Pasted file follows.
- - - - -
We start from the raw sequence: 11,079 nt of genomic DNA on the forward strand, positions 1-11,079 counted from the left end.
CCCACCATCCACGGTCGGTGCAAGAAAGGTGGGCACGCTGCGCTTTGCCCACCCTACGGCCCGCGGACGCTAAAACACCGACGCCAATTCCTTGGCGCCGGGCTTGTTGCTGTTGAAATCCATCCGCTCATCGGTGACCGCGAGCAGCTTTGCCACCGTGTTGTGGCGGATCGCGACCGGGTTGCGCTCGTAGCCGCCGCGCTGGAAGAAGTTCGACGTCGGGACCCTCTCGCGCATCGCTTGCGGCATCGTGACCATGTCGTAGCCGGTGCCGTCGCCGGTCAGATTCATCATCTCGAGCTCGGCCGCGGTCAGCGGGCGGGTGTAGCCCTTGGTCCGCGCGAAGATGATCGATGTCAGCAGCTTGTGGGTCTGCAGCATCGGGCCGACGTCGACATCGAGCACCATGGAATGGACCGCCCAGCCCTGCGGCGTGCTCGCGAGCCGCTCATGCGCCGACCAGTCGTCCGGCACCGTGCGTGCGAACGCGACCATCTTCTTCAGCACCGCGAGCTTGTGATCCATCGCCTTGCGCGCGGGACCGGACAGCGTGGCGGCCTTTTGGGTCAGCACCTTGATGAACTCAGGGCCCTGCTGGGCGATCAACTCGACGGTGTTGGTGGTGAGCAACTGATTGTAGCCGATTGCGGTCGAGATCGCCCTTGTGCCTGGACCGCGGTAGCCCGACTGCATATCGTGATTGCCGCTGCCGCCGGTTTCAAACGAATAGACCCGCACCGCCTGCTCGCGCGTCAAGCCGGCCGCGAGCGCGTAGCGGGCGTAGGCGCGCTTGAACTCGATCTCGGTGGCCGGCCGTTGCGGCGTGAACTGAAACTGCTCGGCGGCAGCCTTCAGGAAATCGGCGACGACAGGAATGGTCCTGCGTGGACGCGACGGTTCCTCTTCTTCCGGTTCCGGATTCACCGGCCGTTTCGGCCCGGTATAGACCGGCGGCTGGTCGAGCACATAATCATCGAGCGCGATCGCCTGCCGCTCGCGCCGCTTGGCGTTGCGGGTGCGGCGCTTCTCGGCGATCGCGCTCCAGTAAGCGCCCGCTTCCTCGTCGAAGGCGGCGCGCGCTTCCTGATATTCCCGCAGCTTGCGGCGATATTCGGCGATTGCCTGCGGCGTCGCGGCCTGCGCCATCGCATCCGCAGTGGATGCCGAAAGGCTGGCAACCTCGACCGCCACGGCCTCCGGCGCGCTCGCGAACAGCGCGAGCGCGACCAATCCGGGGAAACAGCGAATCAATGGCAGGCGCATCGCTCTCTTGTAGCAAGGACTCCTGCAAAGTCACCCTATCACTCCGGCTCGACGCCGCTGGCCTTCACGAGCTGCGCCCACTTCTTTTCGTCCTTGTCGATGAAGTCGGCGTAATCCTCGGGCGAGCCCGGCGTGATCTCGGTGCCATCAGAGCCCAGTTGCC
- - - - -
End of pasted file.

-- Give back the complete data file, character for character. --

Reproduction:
We start from the raw sequence: 11,079 nt of genomic DNA on the forward strand, positions 1-11,079 counted from the left end.
CCCACCATCCACGGTCGGTGCAAGAAAGGTGGGCACGCTGCGCTTTGCCCACCCTACGGCCCGCGGACGCTAAAACACCGACGCCAATTCCTTGGCGCCGGGCTTGTTGCTGTTGAAATCCATCCGCTCATCGGTGACCGCGAGCAGCTTTGCCACCGTGTTGTGGCGGATCGCGACCGGGTTGCGCTCGTAGCCGCCGCGCTGGAAGAAGTTCGACGTCGGGACCCTCTCGCGCATCGCTTGCGGCATCGTGACCATGTCGTAGCCGGTGCCGTCGCCGGTCAGATTCATCATCTCGAGCTCGGCCGCGGTCAGCGGGCGGGTGTAGCCCTTGGTCCGCGCGAAGATGATCGATGTCAGCAGCTTGTGGGTCTGCAGCATCGGGCCGACGTCGACATCGAGCACCATGGAATGGACCGCCCAGCCCTGCGGCGTGCTCGCGAGCCGCTCATGCGCCGACCAGTCGTCCGGCACCGTGCGTGCGAACGCGACCATCTTCTTCAGCACCGCGAGCTTGTGATCCATCGCCTTGCGCGCGGGACCGGACAGCGTGGCGGCCTTTTGGGTCAGCACCTTGATGAACTCAGGGCCCTGCTGGGCGATCAACTCGACGGTGTTGGTGGTGAGCAACTGATTGTAGCCGATTGCGGTCGAGATCGCCCTTGTGCCTGGACCGCGGTAGCCCGACTGCATATCGTGATTGCCGCTGCCGCCGGTTTCAAACGAATAGACCCGCACCGCCTGCTCGCGCGTCAAGCCGGCCGCGAGCGCGTAGCGGGCGTAGGCGCGCTTGAACTCGATCTCGGTGGCCGGCCGTTGCGGCGTGAACTGAAACTGCTCGGCGGCAGCCTTCAGGAAATCGGCGACGACAGGAATGGTCCTGCGTGGACGCGACGGTTCCTCTTCTTCCGGTTCCGGATTCACCGGCCGTTTCGGCCCGGTATAGACCGGCGGCTGGTCGAGCACATAATCATCGAGCGCGATCGCCTGCCGCTCGCGCCGCTTGGCGTTGCGGGTGCGGCGCTTCTCGGCGATCGCGCTCCAGTAAGCGCCCGCTTCCTCGTCGAAGGCGGCGCGCGCTTCCTGATATTCCCGCAGCTTGCGGCGATATTCGGCGATTGCCTGCGGCGTCGCGGCCTGCGCCATCGCATCCGCAGTGGATGCCGAAAGGCTGGCAACCTCGACCGCCACGGCCTCCGGCGCGCTCGCGAACAGCGCGAGCGCGACCAATCCGGGGAAACAGCGAATCAATGGCAGGCGCATCGCTCTCTTGTAGCAAGGACTCCTGCAAAGTCACCCTATCACTCCGGCTCGACGCCGCTGGCCTTCACGAGCTGCGCCCACTTCTTTTCGTCCTTGTCGATGAAGTCGGCGTAATCCTCGGGCGAGCCCGGCGTGATCTCGGTGCCATCAGAGCCCAGTTGCC